Our guide to film series and special screenings. All our movie reviews are at nytimes.com/reviews/movies.
‘HIGH PLAINS DRIFTER’ at IFC Center (Aug. 4-6) and ‘UNFORGIVEN’ at Film Forum (Aug. 4-10). In an unusual bit of programming synchronicity, IFC Center will show “High Plains Drifter” — one of Clint Eastwood’s earliest directorial efforts, in which he casts himself as an amoral stranger who agrees to defend a hapless town from outlaws — the same week that Film Forum screens a 25th-anniversary restoration of “Unforgiven,” Mr. Eastwood’s landmark revisionist western from 1992. The movie, which was named best picture at the Oscars for that year, was widely hailed as a breakthrough in Mr. Eastwood’s continuing interrogation of his macho screen persona. In “Unforgiven,” the actor plays an aging gunslinger and a reluctant mercenary who is cognizant of the fact that, for those who get killed in the West, “deserve’s got nothing to do with it.”
SEE IT BIG! 70 MM at the Museum of the Moving Image (through Aug. 27). The museum’s annual program of 70-millimeter prints, which have a larger image area than 35-millimeter prints and, consequently, a gasp-inducing level of detail, brings back some of the standards, including “2001: A Space Odyssey” (through Sunday) and “Lawrence of Arabia” (Thursday through Aug. 13), neither of which should ever be seen in anything less than 70 millimeter. The wild cards are banished to the last week of August: A blowup of “The Dark Crystal” (Aug. 26-27) will make a fitting complement to the museum’s current Jim Henson exhibit, but the most exciting prospects are films by the Soviet director Yuliya Solntseva, the only woman to take the best director award at the Cannes Film Festival until this year, when Sofia Coppola won for “The Beguiled.” Ms. Solntseva’s prizewinning film, “The Story of the Flaming Years,” will show on Aug. 26 and 27, the same days as “The Enchanted Desna” and “Poem of an Inland Sea,” for a complete presentation of a loose trilogy. (“Poem of an Inland Sea,” the first in the series, will screen in 35 millimeter.)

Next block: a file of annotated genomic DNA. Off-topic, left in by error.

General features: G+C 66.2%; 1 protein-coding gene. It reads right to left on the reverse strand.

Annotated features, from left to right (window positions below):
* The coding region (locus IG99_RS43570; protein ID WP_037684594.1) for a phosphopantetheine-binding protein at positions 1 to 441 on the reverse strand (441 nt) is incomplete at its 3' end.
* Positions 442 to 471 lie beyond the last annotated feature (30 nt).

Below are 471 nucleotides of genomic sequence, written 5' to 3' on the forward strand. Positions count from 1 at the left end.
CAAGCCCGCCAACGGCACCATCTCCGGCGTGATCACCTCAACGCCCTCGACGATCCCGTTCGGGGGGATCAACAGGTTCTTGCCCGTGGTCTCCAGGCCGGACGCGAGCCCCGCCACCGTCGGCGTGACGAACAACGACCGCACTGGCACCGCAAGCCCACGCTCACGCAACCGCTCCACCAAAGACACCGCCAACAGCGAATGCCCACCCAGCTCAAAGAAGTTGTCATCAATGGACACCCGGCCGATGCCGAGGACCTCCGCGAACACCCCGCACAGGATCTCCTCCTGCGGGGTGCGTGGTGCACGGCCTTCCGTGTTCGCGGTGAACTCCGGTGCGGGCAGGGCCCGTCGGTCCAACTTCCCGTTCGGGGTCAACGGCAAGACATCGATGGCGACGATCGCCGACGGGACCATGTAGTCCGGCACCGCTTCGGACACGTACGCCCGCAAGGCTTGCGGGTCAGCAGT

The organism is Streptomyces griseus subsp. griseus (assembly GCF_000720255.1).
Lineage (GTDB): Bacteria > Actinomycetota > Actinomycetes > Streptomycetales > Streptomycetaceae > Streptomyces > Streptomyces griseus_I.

JONATHAN DEMME: HEART OF GOLD at BAM Rose Cinemas (Aug. 4-24). The title of this retrospective comes from one of Mr. Demme’s Neil Young concert films (“Neil Young: Heart of Gold,” showing on Aug. 20), but there are few directors who have such a generous, open view of humanity, an outlook that helped the director, who died in April, even on “The Silence of the Lambs” (Aug. 12). The series begins with “Something Wild” (Friday), in which a free spirit played by Melanie Griffith takes Jeff Daniels’s “closet rebel” banker for a whirl. The filmmaker Paul Thomas Anderson will participate in a Q. and A. after the 7 p.m. screening; on Saturday he will speak before the 4:20 p.m. showing of “Melvin and Howard” — Howard being Howard Hughes (Jason Robards), and Melvin being the luckless Everyman (Paul Le Mat) who befriends him. The near-comprehensive program has untold riches, but the most underrated may be “The Truth About Charlie” (Wednesday), a remake of Stanley Donen’s “Charade” and a loving homage to the French New Wave.
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